For me Thanksgiving is the start of my favorite time of the year. Black Friday has been a tradition in my household since I moved out of my parent’s house. It’s the day that I usually start ( and with luck, end) my Christmas shopping and it has traditionally be the day I make myself wait for before putting up Christmas decorations. Last year I was a new mom so these traditions fell by the wayside and I have missed them. This year Thanksgiving was late in the month and so my tree has already been placed with care in front of the window in my living room. As the day grows late on Thanksgiving I am struggling with the idea of Black Friday – do I go shopping or skip it? Arguably this day filled with frenzied shopping is in line with my families economic goals of reducing spend by allowing us to Christmas shop at a fraction of the price but it goes against my newly forming ideals of reduced consumption. I don’t believe in depravation but I do think my family can live a happier and healthier life with less stuff. I have been going though and trying to reduce the amount of stuff we hold onto but foolishly everything I try to sell, donate, or toss seems to pull up some sort of emotional attachment. It’s unlikely that my shopping bags will make it home without at least a few tempting and cheap goodies that, for whatever reason, the steep discounts have me convinced I HAVE TO HAVE.
With each trip to Target it seems so easy to watch a few extra dollars fall out of the pocketbook. One thing I have found to cut costs and improve the ‘green’ factor in an everyday essential task is making my own laundry soap. If your like me you are probably wondering if this can really clean your clothes well and if it will cause any damage. It’s been almost a year and I have not had a single clothing item ruined and my husband never noticed the change from commercial laundry soap to homemade. And as of today I have not received any complaints from friends, family, or coworkers that my clothes are dirty or smelly. I have tried a few recipes and made adaptations – this is what I found to be best. It does require a little time to complete but I think it takes me about 20 minutes once or twice a year to make the laundry soap. I know the time can be a huddle but according to the most recent statistics from the Bureau of Labor the average hourly wage in the United States is $24.10. I haven’t done the math but I would estimate this soap costs less than $5 per 5 gallon batch. Based on the time and the cost savings of around $160 for 8 months worth of commercial soap you are saving hours of work in the long run.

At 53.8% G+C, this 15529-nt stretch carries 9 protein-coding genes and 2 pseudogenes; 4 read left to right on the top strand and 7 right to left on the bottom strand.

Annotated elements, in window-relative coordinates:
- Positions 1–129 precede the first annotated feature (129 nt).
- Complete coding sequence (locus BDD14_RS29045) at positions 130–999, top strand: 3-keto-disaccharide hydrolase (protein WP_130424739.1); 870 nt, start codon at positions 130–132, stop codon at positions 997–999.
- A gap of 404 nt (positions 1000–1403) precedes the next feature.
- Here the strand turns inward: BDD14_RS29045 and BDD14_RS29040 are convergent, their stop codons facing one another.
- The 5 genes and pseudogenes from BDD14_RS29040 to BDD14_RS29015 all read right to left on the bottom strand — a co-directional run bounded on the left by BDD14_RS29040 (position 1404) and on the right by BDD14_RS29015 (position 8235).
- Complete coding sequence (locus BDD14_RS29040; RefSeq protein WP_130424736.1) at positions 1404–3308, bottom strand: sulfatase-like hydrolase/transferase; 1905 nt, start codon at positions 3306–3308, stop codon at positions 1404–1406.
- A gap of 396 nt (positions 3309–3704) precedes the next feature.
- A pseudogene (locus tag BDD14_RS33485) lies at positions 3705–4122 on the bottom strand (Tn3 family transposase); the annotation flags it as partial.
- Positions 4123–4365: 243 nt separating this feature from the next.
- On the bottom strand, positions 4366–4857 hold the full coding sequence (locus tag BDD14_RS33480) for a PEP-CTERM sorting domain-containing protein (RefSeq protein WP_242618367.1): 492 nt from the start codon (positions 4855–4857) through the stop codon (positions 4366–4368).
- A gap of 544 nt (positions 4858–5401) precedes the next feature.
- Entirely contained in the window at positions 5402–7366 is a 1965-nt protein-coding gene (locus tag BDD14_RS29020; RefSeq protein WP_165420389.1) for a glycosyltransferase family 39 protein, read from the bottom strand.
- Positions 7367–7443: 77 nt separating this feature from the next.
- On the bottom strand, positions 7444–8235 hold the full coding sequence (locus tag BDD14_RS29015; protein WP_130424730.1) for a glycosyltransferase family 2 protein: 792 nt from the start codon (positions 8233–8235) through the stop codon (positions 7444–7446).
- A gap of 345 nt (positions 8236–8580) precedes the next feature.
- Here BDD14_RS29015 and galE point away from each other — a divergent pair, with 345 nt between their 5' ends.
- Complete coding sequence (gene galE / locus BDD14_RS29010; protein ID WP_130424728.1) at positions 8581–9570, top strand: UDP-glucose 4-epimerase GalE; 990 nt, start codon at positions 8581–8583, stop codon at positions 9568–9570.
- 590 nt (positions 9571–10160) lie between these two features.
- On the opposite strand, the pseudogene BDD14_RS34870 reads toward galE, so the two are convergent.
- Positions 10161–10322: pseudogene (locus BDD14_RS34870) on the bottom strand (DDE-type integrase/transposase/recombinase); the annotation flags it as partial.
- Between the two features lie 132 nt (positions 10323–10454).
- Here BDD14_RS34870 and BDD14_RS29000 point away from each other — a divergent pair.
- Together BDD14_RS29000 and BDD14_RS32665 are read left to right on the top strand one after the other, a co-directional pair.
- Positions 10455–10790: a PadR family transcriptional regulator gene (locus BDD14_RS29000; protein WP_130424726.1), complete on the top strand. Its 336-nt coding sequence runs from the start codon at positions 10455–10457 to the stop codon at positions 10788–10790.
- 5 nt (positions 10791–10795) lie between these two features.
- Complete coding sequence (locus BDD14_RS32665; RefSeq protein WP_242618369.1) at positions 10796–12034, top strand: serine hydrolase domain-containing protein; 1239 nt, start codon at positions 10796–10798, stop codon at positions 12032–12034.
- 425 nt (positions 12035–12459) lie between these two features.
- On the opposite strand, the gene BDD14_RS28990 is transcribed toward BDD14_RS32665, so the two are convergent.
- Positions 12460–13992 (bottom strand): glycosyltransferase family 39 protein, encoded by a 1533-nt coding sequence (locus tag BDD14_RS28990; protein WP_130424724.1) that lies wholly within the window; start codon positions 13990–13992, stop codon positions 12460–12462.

1 Bar Dr. Bronner’s Soap – I like the lavender
1 Cup Washing Soda
1/2 Cup Borax
1.) Grate the bar of soap. Dr. Bronner’s tends to be really soft and grates with a fair amount of ease.
2.) Dissolve the soap in about 2 – 3 cups of water on the stove top. It also tends to dissolve quickly.
3.) Pour the melted soap and water mixture into a 5 gallon bucket with lid.
4.) Add the washing soda and borax.
5.) Fill the bucket about 3 – 4 inches from the top of the bucket.
6.) Stir well, cover and let sit over night.
7.) In the morning stir well to break up the gel
This will always have ‘chunks’ of gel. Before transferring into an old laundry soap bottle I recommend mixing well to break it up again and giving the bottle a shake before pouring for a load of laundry. I use the cup that came with the commercial laundry to measure the soap and measure per load at either the one or two on the cap based on the load. In the past year I believe this has saved us hundreds of dollars. Buying just a medium size Tide can cost close to $20 dollars and I am lucky if that lasts me a month, but this recipe is under 5 dollars and has lasted between 8 -12 months for my family of 3.